Overview of the law of deliberative democracy
Ron Levy, Australian National University
Tue 24 February 2015
11:00am - 12:00pm
Fishbowl, Building 24, University of Canberra
Laws have colonised many corners of democratic practice. After several decades of the juridification of politics, the so-called ‘laws of politics’ now are often integral to (even constitutive of) the sites of political deliberation. Yet much deliberative theory neglects to address law as a set of norms whose influences on political practice are both substantial and varied. Equally, legal scholars have been slow to join the deliberative turn in research. Few scholars on either side of the disciplinary divide have sought comprehensively to bridge studies of the law of politics with deliberative theory. My current research (with co-author and co-CI Prof Graeme Orr) aims to do exactly this.
In the seminar I will update Centre members on the progress of our book and ARC project entitled ‘The Law of Deliberative Democracy’. Making use of the opportunity of an audience familiar with deliberative theory, I will focus not on narrow examples from the book, but on overall arguments. A key contention is that, though the laws of politics may often frustrate the best laid plans of deliberative democrats, this outcome is not inevitable. In particular, it is not the form of common-law decision-making that determines law’s fit to deliberative democracy, but only the particular substantive legal choices that judges make. I will touch on three areas of doctrine in the law of politics (relating to political liberty, equality, and anti-corruption) where such judicial choices have either thwarted or helped to realise deliberative democratic ideals.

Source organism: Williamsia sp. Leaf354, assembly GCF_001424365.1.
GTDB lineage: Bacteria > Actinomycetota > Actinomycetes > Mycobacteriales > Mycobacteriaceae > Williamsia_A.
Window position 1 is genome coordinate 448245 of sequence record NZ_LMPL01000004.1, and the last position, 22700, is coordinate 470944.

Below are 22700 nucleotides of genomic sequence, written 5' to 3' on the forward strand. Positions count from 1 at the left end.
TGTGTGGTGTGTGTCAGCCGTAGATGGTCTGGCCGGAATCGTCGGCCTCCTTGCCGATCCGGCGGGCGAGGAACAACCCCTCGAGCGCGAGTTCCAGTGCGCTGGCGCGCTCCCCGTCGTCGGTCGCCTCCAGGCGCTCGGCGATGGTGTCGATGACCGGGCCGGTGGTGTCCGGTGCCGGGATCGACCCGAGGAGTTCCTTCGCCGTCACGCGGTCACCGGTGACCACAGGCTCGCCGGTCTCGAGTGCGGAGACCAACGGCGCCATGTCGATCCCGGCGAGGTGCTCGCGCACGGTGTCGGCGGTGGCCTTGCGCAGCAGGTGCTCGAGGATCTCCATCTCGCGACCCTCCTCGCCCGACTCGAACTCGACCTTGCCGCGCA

About the speaker
Dr Ron Levy researches and writes on public law and political theory, especially constitutional law, the law of politics, and deliberative democracy. He is the winner of several research awards including grants from the Canadian Social Sciences and Humanities Research Council and the Australian Research Council. Ron is currently a chief investigator on two ARC Discovery Projects:
'The Law of Deliberative Democracy: Theory and Reform' (DP130100706, 2012-2015, with Graeme Orr) bridging research on election law with deliberative democratic theory and 'Confronting the Devolution Paradox' (DP140102682, 2013-2016, with AJ Brown, Robyn Hollander, Paul Kildea, Rodney Smith, Richard Cole and John Kincaid) on federalism and political culture.
Ron has also been guest co-editor of the Election Law Journal's 2013 symposium issue on 'the law of deliberative democracy' and is co-writing a monograph: The Law of Deliberative Democracy (Routledge, under contract, with Graeme Orr). Ron's other projects include studies of constitutional reform, including prospects for reform via deliberative democracy. He has been a Visitor at Yale Law School, Cambridge University and King's College London.
At the ANU College of Law, he convenes Advanced Constitutional Law and Torts, and gives seminars in Commonwealth Constitutional Law.